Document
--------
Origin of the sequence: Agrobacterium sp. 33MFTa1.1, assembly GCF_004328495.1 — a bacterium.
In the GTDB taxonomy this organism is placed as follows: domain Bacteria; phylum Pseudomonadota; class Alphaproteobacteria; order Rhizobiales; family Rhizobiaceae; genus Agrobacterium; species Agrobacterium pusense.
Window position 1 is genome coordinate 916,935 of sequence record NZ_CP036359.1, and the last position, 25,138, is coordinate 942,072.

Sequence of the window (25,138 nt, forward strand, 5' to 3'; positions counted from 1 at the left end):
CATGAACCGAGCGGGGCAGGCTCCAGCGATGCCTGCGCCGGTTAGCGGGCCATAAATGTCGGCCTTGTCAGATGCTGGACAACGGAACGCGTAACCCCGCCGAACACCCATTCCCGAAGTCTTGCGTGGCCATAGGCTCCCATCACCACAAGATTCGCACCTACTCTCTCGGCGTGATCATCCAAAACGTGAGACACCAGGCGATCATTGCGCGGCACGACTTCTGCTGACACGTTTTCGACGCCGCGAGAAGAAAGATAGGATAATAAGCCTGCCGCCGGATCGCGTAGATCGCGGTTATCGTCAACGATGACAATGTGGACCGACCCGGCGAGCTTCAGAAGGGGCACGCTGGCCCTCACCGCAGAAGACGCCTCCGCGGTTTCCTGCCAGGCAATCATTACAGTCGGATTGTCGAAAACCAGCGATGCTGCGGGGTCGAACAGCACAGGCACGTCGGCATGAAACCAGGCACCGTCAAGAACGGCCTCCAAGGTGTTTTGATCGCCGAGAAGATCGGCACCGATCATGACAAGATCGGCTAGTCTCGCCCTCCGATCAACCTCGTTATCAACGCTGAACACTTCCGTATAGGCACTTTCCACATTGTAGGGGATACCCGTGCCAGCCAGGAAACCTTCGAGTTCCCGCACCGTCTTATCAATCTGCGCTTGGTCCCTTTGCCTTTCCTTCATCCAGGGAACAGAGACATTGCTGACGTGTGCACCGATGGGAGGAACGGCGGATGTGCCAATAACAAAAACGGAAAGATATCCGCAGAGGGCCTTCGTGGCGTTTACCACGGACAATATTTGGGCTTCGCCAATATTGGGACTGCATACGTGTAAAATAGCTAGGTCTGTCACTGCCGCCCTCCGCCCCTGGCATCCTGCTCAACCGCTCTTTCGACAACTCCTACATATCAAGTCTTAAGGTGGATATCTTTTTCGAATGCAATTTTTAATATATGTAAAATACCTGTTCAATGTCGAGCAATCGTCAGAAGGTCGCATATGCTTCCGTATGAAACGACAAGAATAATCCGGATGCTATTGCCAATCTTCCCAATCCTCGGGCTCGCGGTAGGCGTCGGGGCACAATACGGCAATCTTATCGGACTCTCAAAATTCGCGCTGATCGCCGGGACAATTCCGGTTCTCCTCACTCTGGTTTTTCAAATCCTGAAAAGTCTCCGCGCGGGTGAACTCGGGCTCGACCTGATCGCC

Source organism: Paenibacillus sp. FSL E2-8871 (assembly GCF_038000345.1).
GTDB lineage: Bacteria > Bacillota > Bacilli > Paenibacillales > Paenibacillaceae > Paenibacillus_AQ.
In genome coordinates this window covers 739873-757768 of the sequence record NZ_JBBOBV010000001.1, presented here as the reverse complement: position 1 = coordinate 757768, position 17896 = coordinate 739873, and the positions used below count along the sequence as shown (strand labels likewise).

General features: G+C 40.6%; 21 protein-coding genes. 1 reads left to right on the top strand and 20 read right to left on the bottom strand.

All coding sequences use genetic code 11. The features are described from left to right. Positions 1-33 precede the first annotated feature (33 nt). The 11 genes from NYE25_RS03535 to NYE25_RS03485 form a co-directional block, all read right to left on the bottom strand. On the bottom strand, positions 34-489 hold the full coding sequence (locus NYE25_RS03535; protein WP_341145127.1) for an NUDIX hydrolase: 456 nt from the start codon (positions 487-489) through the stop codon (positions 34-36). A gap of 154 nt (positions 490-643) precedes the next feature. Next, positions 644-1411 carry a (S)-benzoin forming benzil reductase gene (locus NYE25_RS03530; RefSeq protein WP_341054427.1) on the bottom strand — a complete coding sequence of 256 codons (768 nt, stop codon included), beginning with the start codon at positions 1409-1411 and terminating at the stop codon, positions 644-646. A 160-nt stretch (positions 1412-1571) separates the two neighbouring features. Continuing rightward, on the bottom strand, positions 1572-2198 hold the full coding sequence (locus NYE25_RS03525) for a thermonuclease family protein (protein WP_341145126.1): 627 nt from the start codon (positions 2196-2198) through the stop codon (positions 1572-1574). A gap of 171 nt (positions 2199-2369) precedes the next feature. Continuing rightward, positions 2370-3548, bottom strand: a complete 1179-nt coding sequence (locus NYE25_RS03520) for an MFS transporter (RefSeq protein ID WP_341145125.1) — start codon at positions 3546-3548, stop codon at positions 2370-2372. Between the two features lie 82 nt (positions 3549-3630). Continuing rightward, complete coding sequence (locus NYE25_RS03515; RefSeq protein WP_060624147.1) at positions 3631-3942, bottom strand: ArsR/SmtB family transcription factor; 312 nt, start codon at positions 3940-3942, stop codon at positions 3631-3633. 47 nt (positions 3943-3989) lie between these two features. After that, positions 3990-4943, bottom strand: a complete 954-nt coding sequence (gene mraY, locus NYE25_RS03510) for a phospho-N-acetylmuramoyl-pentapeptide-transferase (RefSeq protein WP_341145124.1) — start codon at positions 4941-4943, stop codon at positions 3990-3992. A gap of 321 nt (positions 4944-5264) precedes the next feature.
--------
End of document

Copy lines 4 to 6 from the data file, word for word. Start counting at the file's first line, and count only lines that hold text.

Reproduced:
Sequence of the window (25,138 nt, forward strand, 5' to 3'; positions counted from 1 at the left end):
CATGAACCGAGCGGGGCAGGCTCCAGCGATGCCTGCGCCGGTTAGCGGGCCATAAATGTCGGCCTTGTCAGATGCTGGACAACGGAACGCGTAACCCCGCCGAACACCCATTCCCGAAGTCTTGCGTGGCCATAGGCTCCCATCACCACAAGATTCGCACCTACTCTCTCGGCGTGATCATCCAAAACGTGAGACACCAGGCGATCATTGCGCGGCACGACTTCTGCTGACACGTTTTCGACGCCGCGAGAAGAAAGATAGGATAATAAGCCTGCCGCCGGATCGCGTAGATCGCGGTTATCGTCAACGATGACAATGTGGACCGACCCGGCGAGCTTCAGAAGGGGCACGCTGGCCCTCACCGCAGAAGACGCCTCCGCGGTTTCCTGCCAGGCAATCATTACAGTCGGATTGTCGAAAACCAGCGATGCTGCGGGGTCGAACAGCACAGGCACGTCGGCATGAAACCAGGCACCGTCAAGAACGGCCTCCAAGGTGTTTTGATCGCCGAGAAGATCGGCACCGATCATGACAAGATCGGCTAGTCTCGCCCTCCGATCAACCTCGTTATCAACGCTGAACACTTCCGTATAGGCACTTTCCACATTGTAGGGGATACCCGTGCCAGCCAGGAAACCTTCGAGTTCCCGCACCGTCTTATCAATCTGCGCTTGGTCCCTTTGCCTTTCCTTCATCCAGGGAACAGAGACATTGCTGACGTGTGCACCGATGGGAGGAACGGCGGATGTGCCAATAACAAAAACGGAAAGATATCCGCAGAGGGCCTTCGTGGCGTTTACCACGGACAATATTTGGGCTTCGCCAATATTGGGACTGCATACGTGTAAAATAGCTAGGTCTGTCACTGCCGCCCTCCGCCCCTGGCATCCTGCTCAACCGCTCTTTCGACAACTCCTACATATCAAGTCTTAAGGTGGATATCTTTTTCGAATGCAATTTTTAATATATGTAAAATACCTGTTCAATGTCGAGCAATCGTCAGAAGGTCGCATATGCTTCCGTATGAAACGACAAGAATAATCCGGATGCTATTGCCAATCTTCCCAATCCTCGGGCTCGCGGTAGGCGTCGGGGCACAATACGGCAATCTTATCGGACTCTCAAAATTCGCGCTGATCGCCGGGACAATTCCGGTTCTCCTCACTCTGGTTTTTCAAATCCTGAAAAGTCTCCGCGCGGGTGAACTCGGGCTCGACCTGATCGCC

Source organism: Paenibacillus sp. FSL E2-8871 (assembly GCF_038000345.1).